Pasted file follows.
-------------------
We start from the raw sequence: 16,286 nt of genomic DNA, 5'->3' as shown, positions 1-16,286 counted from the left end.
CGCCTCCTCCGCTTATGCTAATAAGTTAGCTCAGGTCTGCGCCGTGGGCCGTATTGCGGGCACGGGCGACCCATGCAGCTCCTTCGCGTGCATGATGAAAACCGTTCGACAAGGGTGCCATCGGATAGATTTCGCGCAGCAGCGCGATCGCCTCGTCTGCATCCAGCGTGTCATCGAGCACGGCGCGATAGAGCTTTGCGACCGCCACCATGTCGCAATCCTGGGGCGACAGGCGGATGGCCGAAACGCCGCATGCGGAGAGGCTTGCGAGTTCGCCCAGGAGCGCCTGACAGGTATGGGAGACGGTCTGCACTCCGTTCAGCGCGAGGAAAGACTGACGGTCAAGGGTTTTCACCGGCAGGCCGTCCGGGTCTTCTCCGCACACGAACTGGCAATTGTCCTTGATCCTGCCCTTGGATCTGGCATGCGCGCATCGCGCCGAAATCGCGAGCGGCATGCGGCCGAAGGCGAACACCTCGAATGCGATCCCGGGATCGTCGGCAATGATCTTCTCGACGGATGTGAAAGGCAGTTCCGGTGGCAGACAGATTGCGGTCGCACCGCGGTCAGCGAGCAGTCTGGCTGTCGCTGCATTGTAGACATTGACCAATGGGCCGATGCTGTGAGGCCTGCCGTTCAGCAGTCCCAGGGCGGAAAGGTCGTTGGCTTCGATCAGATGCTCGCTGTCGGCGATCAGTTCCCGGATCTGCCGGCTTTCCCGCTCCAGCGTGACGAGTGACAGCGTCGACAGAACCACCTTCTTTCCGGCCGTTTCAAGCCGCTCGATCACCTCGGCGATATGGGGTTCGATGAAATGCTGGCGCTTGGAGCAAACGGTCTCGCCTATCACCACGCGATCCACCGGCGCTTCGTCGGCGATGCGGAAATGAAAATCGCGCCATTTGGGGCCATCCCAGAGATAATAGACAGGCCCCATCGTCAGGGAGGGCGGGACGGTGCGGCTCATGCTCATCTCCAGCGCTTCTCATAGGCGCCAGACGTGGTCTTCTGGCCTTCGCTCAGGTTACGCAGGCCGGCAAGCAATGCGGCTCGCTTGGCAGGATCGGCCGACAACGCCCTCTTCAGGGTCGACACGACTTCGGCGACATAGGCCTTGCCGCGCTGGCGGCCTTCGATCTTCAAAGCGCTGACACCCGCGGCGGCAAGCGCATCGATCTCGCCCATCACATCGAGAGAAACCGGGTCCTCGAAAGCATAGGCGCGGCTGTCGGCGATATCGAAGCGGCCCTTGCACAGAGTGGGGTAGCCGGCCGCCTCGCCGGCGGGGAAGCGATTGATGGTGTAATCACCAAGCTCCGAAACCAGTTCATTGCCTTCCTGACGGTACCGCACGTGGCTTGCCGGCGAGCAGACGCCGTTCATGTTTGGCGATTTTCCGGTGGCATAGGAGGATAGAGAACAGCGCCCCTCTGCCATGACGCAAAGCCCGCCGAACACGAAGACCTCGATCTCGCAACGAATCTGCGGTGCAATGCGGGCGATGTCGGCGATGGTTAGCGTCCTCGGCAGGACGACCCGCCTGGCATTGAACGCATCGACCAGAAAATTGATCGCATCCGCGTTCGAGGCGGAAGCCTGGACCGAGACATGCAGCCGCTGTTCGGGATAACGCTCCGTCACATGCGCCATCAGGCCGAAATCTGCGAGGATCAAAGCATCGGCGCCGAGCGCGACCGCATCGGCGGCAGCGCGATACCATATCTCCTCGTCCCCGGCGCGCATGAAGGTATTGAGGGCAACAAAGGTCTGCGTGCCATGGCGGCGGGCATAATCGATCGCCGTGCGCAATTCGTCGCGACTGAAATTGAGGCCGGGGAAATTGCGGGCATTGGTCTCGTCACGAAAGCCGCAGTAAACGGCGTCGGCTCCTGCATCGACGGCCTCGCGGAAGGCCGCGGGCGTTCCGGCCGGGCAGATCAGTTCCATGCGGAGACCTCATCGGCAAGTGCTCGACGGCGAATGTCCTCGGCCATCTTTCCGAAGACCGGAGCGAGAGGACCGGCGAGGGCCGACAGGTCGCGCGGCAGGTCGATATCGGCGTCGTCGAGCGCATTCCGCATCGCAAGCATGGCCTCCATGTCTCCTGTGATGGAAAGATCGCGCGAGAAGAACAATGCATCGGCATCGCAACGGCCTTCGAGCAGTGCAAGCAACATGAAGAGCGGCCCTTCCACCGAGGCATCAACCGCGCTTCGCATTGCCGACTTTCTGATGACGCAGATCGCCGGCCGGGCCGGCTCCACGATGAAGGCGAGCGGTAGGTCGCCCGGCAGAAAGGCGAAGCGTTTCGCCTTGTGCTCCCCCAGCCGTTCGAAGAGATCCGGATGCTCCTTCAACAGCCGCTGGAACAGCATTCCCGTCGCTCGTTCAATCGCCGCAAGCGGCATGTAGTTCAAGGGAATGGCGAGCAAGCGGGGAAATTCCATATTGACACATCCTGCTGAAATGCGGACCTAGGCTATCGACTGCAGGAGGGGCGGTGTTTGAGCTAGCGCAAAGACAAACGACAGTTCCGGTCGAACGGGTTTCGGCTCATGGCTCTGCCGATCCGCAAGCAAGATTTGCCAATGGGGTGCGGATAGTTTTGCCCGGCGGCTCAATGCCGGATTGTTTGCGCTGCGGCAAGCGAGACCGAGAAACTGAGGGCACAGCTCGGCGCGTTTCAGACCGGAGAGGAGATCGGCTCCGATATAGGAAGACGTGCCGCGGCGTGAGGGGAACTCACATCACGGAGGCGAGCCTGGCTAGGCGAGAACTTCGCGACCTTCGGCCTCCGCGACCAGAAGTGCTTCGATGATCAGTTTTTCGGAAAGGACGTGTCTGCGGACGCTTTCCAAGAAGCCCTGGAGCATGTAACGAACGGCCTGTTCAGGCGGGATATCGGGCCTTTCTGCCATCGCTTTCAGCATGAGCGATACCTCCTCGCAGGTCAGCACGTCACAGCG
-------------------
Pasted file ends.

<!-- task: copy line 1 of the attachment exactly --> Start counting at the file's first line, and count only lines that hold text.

We start from the raw sequence: 16,286 nt of genomic DNA, 5'->3' as shown, positions 1-16,286 counted from the left end.